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Kim Chee


Chuck Hayes, Newborn, Georgia - [email protected]

Recipe below
I don’t know how to say this, so I’ll just say it….I LIKE STINKY FOOD.  In particular I love kim chee (or kimchi).  It doesn’t necessarily smell bad, just strong (my wife will disagree---I can’t even open up a jar of the stuff inside the house without her getting on to me).   It is so pervasive in Korean culture that the Korean government has named it a national treasure.  The basic recipe for kim chee consists of vegetables pickled in a solution of garlic, salt, and red chili peppers.  Not so many years ago in Korea, and even in modern times, the kim chee is stored outside in large clay jars called tokes. 

The combination of garlic, salt, carrot, ginger, green onion, Napa cabbage and fermentation in the recipe below make for a joyous experience (think kicked up sauerkraut!).  Korean food as a whole is the most glorious, flavorful, vibrant, tantalizing, exciting, colorful experience one can have with their stomach.  What it lacks in the overall PRETTY presentation of Japanese food it definitely makes up for in taste and texture.  The Japanese have food styling down like nobody’s business, but the whole sweet/sour/salty/spicy thing is ruled by the Koreans and not the Thai (as most “experts” like to point out).  Step out on a limb.  Be adventurous and leave your comfort zone.




• 6 lbs Napa cabbage
• ¼ cup Kosher salt
• 8 green onions, green tops only, sliced at an angle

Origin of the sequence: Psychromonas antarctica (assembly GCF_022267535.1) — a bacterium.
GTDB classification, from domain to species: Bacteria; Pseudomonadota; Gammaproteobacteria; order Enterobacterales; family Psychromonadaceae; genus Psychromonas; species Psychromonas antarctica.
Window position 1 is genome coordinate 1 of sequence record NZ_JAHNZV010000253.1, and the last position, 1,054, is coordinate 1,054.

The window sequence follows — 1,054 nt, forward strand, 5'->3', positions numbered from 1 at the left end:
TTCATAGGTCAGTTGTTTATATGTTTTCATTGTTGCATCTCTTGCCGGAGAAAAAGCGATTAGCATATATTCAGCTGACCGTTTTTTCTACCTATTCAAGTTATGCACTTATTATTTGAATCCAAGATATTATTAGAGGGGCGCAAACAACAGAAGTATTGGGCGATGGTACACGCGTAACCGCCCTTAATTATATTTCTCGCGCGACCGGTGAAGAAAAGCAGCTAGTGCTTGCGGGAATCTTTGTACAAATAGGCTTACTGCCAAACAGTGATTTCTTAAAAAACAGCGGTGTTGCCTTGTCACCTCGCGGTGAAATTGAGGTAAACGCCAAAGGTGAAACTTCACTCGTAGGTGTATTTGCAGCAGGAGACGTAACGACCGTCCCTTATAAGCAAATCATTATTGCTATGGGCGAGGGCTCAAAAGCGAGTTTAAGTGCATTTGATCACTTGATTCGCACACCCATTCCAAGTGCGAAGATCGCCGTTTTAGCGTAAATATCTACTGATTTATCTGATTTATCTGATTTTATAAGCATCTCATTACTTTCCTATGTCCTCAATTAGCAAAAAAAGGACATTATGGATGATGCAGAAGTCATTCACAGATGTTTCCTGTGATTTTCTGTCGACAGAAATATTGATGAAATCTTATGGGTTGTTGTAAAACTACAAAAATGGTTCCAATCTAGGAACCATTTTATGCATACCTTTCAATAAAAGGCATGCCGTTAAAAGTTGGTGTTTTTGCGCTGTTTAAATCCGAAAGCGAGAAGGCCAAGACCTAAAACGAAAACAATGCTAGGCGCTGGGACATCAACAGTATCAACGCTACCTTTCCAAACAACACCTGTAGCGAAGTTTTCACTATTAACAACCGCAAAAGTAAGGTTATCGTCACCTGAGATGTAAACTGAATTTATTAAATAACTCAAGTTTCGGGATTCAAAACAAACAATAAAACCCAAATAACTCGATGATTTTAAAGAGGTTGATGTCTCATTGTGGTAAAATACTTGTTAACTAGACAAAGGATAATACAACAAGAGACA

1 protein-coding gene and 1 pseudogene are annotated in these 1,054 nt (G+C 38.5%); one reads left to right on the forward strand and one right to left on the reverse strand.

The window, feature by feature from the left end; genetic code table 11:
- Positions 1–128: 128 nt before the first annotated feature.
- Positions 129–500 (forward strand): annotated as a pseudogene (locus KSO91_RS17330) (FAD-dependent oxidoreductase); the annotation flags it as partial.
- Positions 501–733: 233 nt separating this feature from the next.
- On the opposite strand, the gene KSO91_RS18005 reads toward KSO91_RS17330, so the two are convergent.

• 1 ½ cups shredded carrot
• 2 Tb grated fresh ginger
• 2 Tb garlic, peeled and finely chopped
• 2 tsp sugar
• ½ cup Korean red pepper flakes (can be found in any Asian market)
• 1 Tb Kosher salt


Remove limp outer leaves from the cabbage and quarter the head lengthwise, then cut across the quarters into 1 ½ inch-wide pieces. 

Put cabbage in a VERY large bowl and add the kosher salt.  Toss to coat.  Allow to stand for 30 minutes (tossing a few times).  Rinse the cabbage with cold water and drain well. 

Toss with the remaining ingredients and pack tightly (push it down if you have to) into a large crock or left over half gallon pickle jar.  Add water to cover (about 3 cups).  Screw top on lightly to allow the carbon dioxide produced during fermentation process to escape.  

Allow to sit on counter for 1 or 2 days (I prefer 2 days for a “stronger” flavor).  Screw the top down tightly then store it in the fridge.  It will keep for MONTHS.

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